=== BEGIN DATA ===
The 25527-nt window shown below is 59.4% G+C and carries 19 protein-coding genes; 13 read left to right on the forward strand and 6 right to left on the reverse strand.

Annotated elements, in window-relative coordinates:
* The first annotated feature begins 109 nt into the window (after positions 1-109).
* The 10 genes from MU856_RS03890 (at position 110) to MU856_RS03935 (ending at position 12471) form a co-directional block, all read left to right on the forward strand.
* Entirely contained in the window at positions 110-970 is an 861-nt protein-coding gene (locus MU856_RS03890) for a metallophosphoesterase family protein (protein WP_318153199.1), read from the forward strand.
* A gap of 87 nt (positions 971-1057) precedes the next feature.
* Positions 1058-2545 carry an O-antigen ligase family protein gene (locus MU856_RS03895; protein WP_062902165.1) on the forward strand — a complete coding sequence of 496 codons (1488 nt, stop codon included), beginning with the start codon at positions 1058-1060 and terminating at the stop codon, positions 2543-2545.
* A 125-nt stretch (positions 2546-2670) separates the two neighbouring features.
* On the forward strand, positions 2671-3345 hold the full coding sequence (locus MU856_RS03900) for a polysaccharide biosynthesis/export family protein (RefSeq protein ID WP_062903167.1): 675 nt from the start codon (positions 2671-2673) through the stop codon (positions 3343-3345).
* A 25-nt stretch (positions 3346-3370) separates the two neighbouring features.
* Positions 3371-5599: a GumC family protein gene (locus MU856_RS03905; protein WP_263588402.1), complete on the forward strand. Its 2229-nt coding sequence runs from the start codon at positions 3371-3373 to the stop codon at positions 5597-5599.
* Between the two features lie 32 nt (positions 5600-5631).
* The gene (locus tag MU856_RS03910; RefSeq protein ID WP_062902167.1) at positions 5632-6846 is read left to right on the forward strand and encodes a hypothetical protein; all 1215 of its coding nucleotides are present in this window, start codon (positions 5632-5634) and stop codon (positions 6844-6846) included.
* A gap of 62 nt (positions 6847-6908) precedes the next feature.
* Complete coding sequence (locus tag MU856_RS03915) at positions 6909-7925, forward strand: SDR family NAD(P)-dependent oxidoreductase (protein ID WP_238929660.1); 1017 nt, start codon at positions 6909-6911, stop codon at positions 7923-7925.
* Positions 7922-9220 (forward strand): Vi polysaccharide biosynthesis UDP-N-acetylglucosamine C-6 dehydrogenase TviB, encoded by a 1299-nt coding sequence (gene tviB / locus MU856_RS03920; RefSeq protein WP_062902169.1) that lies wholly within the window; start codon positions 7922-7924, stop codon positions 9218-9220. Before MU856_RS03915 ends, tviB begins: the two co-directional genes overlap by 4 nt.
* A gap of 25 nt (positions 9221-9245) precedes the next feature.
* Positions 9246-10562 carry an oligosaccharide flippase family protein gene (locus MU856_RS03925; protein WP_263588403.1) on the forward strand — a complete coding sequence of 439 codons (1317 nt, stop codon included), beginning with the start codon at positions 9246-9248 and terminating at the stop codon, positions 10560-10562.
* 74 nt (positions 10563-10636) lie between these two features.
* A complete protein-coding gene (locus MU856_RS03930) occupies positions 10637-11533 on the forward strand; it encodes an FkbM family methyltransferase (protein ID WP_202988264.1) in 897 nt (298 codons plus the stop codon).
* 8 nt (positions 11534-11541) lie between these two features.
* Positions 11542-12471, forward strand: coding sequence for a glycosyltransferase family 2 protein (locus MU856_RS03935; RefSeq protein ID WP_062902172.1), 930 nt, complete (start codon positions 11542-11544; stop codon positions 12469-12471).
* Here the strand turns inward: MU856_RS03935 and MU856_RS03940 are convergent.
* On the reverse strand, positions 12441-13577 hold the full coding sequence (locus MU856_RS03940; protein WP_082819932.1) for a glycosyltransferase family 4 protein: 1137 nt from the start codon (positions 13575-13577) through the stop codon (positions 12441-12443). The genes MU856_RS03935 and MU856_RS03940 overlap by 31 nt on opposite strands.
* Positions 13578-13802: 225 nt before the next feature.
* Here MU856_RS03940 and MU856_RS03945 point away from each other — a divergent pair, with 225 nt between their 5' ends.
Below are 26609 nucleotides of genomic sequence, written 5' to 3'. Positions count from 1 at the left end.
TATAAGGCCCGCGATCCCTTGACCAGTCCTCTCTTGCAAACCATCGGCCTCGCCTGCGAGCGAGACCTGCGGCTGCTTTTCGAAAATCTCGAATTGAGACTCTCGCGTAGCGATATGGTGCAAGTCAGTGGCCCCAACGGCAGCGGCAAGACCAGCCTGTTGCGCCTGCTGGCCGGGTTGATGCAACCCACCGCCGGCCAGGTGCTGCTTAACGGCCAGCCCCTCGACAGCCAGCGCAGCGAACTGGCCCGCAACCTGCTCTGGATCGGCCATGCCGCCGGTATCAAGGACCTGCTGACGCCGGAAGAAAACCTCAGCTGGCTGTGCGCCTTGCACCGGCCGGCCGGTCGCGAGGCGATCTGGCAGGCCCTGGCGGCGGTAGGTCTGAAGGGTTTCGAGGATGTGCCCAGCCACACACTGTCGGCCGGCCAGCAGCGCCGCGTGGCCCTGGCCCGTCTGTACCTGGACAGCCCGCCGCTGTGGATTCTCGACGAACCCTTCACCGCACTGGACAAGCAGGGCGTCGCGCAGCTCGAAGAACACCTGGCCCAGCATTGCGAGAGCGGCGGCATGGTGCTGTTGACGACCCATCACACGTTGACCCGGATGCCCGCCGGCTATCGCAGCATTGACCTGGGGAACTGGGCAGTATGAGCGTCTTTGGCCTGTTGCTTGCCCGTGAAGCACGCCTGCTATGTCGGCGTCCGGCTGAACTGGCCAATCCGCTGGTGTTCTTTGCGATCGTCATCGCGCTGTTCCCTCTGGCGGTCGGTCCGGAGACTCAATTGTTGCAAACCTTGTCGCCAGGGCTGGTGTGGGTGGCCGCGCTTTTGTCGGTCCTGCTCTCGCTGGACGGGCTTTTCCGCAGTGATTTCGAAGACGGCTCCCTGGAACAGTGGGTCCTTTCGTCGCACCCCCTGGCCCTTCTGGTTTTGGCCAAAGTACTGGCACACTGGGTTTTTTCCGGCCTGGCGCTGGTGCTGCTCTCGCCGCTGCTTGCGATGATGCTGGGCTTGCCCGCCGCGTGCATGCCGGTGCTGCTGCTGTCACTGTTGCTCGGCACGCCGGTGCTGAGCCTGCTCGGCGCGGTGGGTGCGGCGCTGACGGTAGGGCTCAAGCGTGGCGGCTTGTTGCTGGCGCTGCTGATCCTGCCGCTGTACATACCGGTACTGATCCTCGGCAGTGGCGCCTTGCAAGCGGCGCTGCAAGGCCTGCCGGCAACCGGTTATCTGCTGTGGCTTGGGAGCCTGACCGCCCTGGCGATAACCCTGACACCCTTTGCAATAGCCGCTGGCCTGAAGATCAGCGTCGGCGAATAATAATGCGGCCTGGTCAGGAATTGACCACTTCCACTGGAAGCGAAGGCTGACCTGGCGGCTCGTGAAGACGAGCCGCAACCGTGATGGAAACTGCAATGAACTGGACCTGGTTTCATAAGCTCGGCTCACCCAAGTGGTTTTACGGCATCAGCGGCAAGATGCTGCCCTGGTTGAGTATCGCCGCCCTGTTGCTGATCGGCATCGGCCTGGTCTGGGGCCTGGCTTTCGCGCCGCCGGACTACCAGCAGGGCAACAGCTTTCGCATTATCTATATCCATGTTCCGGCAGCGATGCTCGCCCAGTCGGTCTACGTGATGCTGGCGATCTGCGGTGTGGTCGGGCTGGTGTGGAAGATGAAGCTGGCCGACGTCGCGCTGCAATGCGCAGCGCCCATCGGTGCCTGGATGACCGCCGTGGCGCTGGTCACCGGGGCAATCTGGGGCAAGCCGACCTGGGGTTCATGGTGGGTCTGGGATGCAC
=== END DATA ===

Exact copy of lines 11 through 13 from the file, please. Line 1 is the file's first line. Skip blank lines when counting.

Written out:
* Positions 3371-5599: a GumC family protein gene (locus MU856_RS03905; protein WP_263588402.1), complete on the forward strand. Its 2229-nt coding sequence runs from the start codon at positions 3371-3373 to the stop codon at positions 5597-5599.
* Between the two features lie 32 nt (positions 5600-5631).
* The gene (locus tag MU856_RS03910; RefSeq protein ID WP_062902167.1) at positions 5632-6846 is read left to right on the forward strand and encodes a hypothetical protein; all 1215 of its coding nucleotides are present in this window, start codon (positions 5632-5634) and stop codon (positions 6844-6846) included.